Wednesday, October 15, 2008

Culinary Bliss with Chinese Sausage

Chinese sausage is a delight for which I have a serious propensity. It dates to my teenage years, when, lured by curiosity, I brought some home from a small ethnic Asian market near the corner of Maryland and North Avenues here in Baltimore. Unable to locate any cookbooks that offered information related to Chinese sausage, I fried some up (which isn't what you're supposed to do) and took a liking. My next experience with it was about 20 years ago when the menu at Bangkok Place on York Road in Govans featured it as the principal ingredient in one of several preparations of Yum.

Years later, I learned that rather than "fry up" Chinese sausage, it's best to steam it for fifteen minutes, let it cool, and slice diagonally prior to mixing and sometimes sauteing it with other ingredients.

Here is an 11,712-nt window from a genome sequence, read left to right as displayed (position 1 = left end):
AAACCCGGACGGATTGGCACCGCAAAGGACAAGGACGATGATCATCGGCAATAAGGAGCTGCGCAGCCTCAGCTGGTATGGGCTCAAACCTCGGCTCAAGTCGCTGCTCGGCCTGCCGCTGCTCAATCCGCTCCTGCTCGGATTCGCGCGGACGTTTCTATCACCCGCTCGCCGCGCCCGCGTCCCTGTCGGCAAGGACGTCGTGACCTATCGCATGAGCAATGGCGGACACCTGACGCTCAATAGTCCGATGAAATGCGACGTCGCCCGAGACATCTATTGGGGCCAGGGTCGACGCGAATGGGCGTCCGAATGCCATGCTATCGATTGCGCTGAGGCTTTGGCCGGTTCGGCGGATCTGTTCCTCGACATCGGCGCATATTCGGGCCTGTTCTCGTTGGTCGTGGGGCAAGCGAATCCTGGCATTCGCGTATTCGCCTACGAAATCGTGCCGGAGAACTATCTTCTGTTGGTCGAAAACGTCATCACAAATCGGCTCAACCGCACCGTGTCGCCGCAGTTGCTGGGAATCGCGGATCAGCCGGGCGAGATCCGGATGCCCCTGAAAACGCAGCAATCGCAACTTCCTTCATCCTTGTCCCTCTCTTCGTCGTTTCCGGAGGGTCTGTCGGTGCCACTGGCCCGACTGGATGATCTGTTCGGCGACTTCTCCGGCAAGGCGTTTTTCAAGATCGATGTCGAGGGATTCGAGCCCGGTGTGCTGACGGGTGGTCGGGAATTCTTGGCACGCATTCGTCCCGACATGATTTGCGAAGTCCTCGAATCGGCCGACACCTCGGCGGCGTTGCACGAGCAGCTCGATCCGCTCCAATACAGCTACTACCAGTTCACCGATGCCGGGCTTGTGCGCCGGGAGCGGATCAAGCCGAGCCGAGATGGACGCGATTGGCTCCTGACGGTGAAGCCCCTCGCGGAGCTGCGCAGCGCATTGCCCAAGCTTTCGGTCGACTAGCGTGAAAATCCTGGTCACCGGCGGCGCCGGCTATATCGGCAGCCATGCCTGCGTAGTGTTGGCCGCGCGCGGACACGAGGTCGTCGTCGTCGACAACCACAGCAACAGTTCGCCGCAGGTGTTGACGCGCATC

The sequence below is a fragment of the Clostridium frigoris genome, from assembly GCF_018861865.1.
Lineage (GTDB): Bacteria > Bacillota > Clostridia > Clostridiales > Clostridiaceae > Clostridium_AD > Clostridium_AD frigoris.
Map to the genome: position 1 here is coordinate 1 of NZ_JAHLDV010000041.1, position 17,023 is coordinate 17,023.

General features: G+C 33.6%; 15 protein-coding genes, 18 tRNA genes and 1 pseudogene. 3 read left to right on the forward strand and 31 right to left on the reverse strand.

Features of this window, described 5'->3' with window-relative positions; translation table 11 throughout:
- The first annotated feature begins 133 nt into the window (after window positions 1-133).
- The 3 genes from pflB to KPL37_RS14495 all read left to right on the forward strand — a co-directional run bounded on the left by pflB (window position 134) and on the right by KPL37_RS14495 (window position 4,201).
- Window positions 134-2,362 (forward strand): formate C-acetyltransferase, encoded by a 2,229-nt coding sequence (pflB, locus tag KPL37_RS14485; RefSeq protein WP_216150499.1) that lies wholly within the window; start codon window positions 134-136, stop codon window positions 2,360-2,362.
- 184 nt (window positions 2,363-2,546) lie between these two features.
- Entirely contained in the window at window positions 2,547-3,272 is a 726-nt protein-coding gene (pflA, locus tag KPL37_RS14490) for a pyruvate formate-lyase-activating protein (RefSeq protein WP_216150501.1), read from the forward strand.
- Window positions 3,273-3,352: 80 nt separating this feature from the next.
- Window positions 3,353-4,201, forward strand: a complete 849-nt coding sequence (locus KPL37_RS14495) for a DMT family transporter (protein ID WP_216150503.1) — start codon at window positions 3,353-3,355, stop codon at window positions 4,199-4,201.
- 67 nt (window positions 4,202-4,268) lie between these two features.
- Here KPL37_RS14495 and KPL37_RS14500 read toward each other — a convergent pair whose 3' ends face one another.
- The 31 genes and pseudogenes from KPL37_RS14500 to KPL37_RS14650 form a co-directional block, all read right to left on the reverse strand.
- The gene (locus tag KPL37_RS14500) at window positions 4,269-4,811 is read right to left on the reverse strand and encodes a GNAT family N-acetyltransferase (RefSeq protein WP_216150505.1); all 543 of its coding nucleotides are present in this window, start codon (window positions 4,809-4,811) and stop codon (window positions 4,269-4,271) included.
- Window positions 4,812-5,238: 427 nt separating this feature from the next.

Pictured above is a recipe from the July, 2007 Food & Wine for Lemongrass Salad with Chinese Sausage and Mango (and also watercress, cilantro, shallot, Thai chili, ginger, etc., etc.) As best I can determine, this is the first image of this dish to appear on the Internet. Its creator is the now legendary young chef Zak Pelaccio, whose cutting edge Malaysian culinary sensibilities contributed Fatty Crab and 5 Ninth to Manhattan's dining scene. No other Asian salad that I've ever tasted pleased me as much.